Corporate Equality Index, published annually by the Human Rights Campaign Foundation, reports that more than 9 million workers have protections from workplace discrimination
WASHINGTON - The Human Rights Campaign Foundation today released the seventh annual Corporate Equality Index, which rates 583 businesses on a scale from 0 to 100 percent on their treatment of lesbian, gay, bisexual and transgender employees, consumers and investors. The 2009 edition of the CEI reports 259 businesses achieved a perfect score, a one-third increase over last year when the number was 195. The 259 top-rated businesses collectively employ more than 9 million full-time employees. These workers are protected from employment discrimination based on sexual orientation and gender identity or expression because of their employers' policies on diversity & inclusion, training, health care, and domestic partnership benefits.
"The 2009 Corporate Equality Index shows that corporate America understands that a diverse workforce is critical to remaining successful and competitive," said HRC Foundation President Joe Solmonese. "In the absence of a federal law that prohibits workplace discrimination based on sexual orientation and gender identity or expression, it is up to employers to take the lead and implement policies that ensure all their employees are protected."
"We are very pleased to receive a perfect score on HRC's 2009 Corporate Equality Index. Our score reflects our support of the GLBT community and the inclusiveness of our workplace," said R. Kerry Clark, Chairman and CEO of Cardinal Health. "Diversity and inclusion are important aspects of our core values at Cardinal Health and critical to unleashing the power of our people in order to create value for our customers, employees and shareholders."
"Shell is pleased to have achieved a perfect score on the CEI-rating. This was a priority for us because it further demonstrates our commitment to inclusiveness in the workplace," said Marvin Odum, president of Shell Oil Company. "A 100-percent rating helps us to better attract, recruit and retain diverse talent to contribute to our overall business success."
Transgender workers have made major gains since the Corporate Equality Index was first published in 2002. That year, just 5 percent of rated businesses provided employment protections based on gender identity or expression. The 2009 Corporate Equality Index reports that figure has increased twelve-fold: 66 percent of rated businesses now prohibit discrimination based on gender identity or expression, a 28 percent increase over last year.
"Improving and establishing an equal workplace for a transgender person is essential for any company that wishes to attract, recruit and retain talented employees," said Meghan Stabler, HRC Business Council member and transgender activist. "Often we are singled out for discrimination and, very often, job termination, solely because of our gender change or gender expression regardless of work history. The significant increase in companies achieving 100 percent on the CEI shows that the business-employee climate is improving, but we know there is still significant progress to be made."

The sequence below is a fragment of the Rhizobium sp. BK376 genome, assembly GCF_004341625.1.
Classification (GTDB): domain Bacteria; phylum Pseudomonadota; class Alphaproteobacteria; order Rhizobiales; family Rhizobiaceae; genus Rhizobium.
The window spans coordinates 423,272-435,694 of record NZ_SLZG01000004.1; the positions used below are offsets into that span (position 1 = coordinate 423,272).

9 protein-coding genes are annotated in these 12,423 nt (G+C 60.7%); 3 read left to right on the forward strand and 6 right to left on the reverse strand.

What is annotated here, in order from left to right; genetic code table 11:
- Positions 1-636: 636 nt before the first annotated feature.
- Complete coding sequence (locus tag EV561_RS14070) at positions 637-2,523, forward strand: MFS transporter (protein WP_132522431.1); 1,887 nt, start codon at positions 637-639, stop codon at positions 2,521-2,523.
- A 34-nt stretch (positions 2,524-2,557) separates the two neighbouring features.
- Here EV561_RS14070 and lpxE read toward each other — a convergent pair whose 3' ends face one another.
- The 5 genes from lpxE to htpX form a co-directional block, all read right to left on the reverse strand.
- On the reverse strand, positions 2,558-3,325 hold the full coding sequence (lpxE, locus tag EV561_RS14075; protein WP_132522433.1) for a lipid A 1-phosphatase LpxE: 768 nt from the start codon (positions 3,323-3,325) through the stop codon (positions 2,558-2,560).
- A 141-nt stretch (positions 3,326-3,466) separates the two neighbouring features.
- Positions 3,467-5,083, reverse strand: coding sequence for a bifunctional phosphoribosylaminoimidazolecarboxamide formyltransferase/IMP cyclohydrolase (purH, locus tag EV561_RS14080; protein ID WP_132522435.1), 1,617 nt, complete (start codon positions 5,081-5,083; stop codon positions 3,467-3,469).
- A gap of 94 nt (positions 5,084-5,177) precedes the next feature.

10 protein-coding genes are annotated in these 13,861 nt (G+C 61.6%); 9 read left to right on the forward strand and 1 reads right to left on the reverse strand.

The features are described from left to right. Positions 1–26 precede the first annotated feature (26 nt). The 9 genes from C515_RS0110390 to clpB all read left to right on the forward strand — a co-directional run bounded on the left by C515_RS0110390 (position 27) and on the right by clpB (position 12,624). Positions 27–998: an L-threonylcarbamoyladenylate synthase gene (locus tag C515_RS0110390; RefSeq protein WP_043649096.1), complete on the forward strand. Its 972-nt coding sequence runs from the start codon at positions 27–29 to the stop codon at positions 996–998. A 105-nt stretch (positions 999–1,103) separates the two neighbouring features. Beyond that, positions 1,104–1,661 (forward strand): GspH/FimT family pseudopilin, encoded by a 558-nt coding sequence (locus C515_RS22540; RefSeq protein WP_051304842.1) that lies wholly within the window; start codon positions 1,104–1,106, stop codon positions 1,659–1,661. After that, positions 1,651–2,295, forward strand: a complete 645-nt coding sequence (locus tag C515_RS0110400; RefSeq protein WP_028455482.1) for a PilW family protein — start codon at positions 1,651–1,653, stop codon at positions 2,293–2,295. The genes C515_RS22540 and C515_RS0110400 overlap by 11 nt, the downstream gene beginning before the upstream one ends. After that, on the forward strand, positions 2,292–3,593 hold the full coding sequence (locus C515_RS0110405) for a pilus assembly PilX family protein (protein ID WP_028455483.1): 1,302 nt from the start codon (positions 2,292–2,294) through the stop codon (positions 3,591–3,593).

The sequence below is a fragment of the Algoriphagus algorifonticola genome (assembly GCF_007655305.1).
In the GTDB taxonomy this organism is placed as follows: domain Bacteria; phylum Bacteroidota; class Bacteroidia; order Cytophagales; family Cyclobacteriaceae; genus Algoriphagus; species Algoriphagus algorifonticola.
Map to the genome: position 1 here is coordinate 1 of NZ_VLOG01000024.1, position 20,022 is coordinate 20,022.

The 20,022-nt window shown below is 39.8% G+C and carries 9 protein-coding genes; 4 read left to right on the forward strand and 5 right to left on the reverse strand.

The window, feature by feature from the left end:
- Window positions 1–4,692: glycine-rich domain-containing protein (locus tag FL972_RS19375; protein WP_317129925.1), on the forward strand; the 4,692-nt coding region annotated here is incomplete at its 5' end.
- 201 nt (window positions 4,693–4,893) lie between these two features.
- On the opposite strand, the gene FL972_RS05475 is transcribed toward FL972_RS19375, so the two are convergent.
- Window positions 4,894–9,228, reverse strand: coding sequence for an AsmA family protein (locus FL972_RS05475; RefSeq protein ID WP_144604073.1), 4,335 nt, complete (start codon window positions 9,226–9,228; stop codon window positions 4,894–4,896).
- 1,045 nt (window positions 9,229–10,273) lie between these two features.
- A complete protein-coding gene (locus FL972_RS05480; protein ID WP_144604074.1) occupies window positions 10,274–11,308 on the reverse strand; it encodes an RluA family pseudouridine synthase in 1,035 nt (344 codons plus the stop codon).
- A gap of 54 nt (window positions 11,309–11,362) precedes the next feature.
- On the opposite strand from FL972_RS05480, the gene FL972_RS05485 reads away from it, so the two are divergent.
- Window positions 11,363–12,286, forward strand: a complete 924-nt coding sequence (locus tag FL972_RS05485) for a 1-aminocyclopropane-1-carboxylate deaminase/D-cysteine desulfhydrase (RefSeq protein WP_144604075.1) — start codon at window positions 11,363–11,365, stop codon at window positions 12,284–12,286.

Since 2006, CEI participants have been asked to ensure that at least one of five types of medically necessary treatment was available to transgender employees without exclusion. For the first time this year, the CEI contains a more detailed review of documentation that businesses submitted in order to determine whether a broader range of medically necessary treatments would be covered by an insurance plan. In the section entitled "Ending Benefits Discrimination against Transgender Employees," the HRC Foundation found that 49 businesses have taken significant and substantial steps to remove discrimination from at least one of their health insurance plans. These businesses are highlighted in the report's appendices.
"The Corporate Equality Index has helped spotlight these health insurance exclusions for transgender employees and we have seen tremendous progress being made in removing them," said Daryl Herrschaft, director of the HRC Foundation's Workplace Project. "Our goal now is to continue to work with plan sponsors and insurers to develop model policies."
Other major findings in the 2009 Corporate Equality Index include:
Of the 255 Fortune 500 companies rated in the CEI, 120 received perfect scores. The average rating of Fortune 500 companies was 83 percent.
In 2006, the first year law firms were invited to participate in the CEI, 13 achieved a score of 100 percent. That figure has leapt to 64 in the latest edition, eclipsing banking and financial services firms.
Ninety-nine percent of CEI-rated employers offer employment protections on the basis of sexual orientation.
The report is available at: www.hrc.org/cei
The Human Rights Campaign is America's largest civil rights organization working to achieve lesbian, gay, bisexual and transgender equality. By inspiring and engaging all Americans, HRC strives to end discrimination against LGBT citizens and realize a nation that achieves fundamental fairness and equality for all.
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